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City Colors by Zoran Milich
Dandelion Wine by Ray Bradbury
Dazzle Joins the Screenwriter's Guild by Scott Bradfield
December 22, 2012 by Sophie M. White
For the Love of Books by Ronald B. Shwartz
The Free Fall of Walter Cummings by Tom Bodett
Genuine Men by Nancy Bruno
Going Back in Time by Laurel Winter
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Horns and Toes and In Between by Sandra Boynton
The Idiot Girls' Action-Adventure Club
A Jolly Good Fellow by Stephen V. Masse
Lion's Pride by Debbie Jordan
Killing Time by Caleb Carr
The Mark of Zorro by Johston McCulley
Mouse's Halloween by Alan Baker
A Moveable Feast by Ernest Hemingway
The New York Times at Special Bargain Rates by Stephen King
Past Perfect Present Tense by Richard Peck
Pharmakon by Dirk Wittenborn
Private Eye by Terry Bisson
Pug Hill by Allison Pace
Queen for a Day by Albert E. Cowdrey
Red Orc's Rage by Philip José Farmer
Sea Glass by Laurence Yep
The Secret Life of Bees by Sue Monk Kidd
Sheep on a Ship by Nancy E. Shaw
Sheep Take a Hike by Nancy E. Shaw
Sleepless Years by Steven Utley
Turtle Moon by Alice Hoffman
The Visionaries by Robert Reed
Where Angels Fear to Tread by E. M. Forster
Whoever by Carol Emshwiller

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Comments for Moveable Feast

A Moveable FeastA Moveable Feast: 10/21/08

Ernest Hemingway was married to Elizabeth Hadley Richardson, his first wife, from 1921 to 1926. They lived in Paris during that time. A Moveable Feast is Hemingway's posthumous memoir covers this time in his life.

This short and fascinating book has two contradictory introductions; one by Hemingway's final wife, Mary and one by Ernest himself. Mary, who edited the book after his death, describes how her husband wrote the book and what is covered in the book. Ernest Hemingway's introduction tells the reader to consider the book a work of fiction!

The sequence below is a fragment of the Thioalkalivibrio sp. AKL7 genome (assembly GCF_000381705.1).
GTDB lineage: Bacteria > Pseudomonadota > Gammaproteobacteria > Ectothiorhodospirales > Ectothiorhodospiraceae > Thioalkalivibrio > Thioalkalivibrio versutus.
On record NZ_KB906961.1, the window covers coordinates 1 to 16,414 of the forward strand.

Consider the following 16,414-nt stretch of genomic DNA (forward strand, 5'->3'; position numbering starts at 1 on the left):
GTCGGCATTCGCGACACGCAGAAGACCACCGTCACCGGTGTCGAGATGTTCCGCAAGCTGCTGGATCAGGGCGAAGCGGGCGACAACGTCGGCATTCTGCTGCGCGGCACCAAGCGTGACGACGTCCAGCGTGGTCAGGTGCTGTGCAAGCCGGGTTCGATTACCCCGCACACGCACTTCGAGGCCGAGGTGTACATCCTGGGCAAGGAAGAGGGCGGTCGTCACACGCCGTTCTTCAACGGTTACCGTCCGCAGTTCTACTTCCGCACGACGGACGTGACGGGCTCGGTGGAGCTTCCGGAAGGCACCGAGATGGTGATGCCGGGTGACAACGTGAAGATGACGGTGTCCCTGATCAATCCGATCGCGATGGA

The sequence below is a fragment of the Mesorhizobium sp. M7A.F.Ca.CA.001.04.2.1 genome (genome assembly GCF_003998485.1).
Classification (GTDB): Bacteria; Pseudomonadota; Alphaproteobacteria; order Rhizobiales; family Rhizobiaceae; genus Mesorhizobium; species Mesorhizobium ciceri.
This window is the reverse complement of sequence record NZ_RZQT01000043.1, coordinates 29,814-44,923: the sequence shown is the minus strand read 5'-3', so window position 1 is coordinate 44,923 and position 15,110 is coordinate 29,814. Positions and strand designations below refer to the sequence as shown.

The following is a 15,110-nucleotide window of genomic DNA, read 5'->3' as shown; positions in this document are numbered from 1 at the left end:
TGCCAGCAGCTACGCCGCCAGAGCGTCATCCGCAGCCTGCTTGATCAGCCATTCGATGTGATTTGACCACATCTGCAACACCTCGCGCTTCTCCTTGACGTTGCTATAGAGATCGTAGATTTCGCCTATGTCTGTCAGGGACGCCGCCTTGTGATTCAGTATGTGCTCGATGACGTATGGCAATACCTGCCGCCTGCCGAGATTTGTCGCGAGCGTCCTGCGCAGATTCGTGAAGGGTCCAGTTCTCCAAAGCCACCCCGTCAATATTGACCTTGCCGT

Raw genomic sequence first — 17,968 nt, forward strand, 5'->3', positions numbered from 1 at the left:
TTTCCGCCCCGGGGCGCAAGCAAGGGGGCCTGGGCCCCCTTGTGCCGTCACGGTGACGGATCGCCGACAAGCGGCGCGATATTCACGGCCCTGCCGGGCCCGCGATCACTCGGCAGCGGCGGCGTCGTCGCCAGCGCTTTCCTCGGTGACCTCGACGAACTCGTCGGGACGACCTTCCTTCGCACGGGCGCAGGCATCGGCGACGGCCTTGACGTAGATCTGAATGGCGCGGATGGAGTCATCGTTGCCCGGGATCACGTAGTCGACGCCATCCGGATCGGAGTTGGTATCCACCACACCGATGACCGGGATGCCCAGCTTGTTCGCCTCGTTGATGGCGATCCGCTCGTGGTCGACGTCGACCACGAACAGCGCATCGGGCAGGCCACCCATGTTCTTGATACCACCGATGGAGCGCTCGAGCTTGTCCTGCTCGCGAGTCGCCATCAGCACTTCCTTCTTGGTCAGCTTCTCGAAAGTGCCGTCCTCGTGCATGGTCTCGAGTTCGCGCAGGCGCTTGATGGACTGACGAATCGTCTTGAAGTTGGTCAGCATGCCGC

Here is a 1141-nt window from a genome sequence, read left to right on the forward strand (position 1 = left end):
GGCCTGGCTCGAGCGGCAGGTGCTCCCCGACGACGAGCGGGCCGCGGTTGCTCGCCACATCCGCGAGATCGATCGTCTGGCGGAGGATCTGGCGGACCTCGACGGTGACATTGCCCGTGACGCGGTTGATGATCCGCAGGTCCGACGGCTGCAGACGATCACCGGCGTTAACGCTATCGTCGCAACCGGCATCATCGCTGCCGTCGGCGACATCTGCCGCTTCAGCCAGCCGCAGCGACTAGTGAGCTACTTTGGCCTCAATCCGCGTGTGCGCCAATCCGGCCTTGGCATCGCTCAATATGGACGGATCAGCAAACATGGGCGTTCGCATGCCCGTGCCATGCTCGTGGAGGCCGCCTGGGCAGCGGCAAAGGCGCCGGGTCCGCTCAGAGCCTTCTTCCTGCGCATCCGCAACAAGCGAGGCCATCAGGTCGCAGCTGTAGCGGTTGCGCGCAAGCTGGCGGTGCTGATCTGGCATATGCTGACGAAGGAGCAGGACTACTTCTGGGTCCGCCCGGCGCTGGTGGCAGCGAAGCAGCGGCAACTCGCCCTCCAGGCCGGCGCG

So which is it? It's probably both. The book covers historical events and real people (F. Scott Fitzgerald, Zelda Fitzgerald, Ford Maddox Ford, Ezra Pound among others). But it was written from 40 year old memories and comes without footnotes or other documentation. Memories are fleeting and subject to augmentation whether intentional or not. Finally, Mary apparently did a fairly heavy editing job on it, significantly changing the tone of the memoir. Her edits may have turned fact into fiction.

Does A Moveable Feast's dubious status matter? No. It's still a fascinating portrait of the early years of Ernest Hemingway's career. It still shows Hemingway's wit. Hemingway's description of his fellow writers is worth the read just to see them described as actual human beings.

Learn more about Ernest Hemingway at Timeless Hemingway.

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Comment #1: Wednesday, October, 22, 2008 at 10:22:50

Jeane

I have only read one Hemmingway book, For Whom the Bell Tolls. My sisters are more fond of him, and have several times recommended A Moveable Feast to me, but I never did pick it up yet. Glad to know a bit more about it. "



Comment #2: Friday, October 24, 2008 at 16:03:05

Pussreboots

For Whom the Bell Tolls is my favorite Hemingway novel. I think you'll like A Moveable Feast.



Comment #3: Saturday, October, 25, 2008 at 12:38:08

Girl Detective

I LOVED this book. I read it as an extended apology to Hadley. Fact or fiction doesn't matter, especially if that's openly acknowledged. Both convey truth.



Comment #4: Tuesday, October 28, 2008 at 11:45:20

Pussreboots

Yes, the apology is there and I should have mentioned it in the review.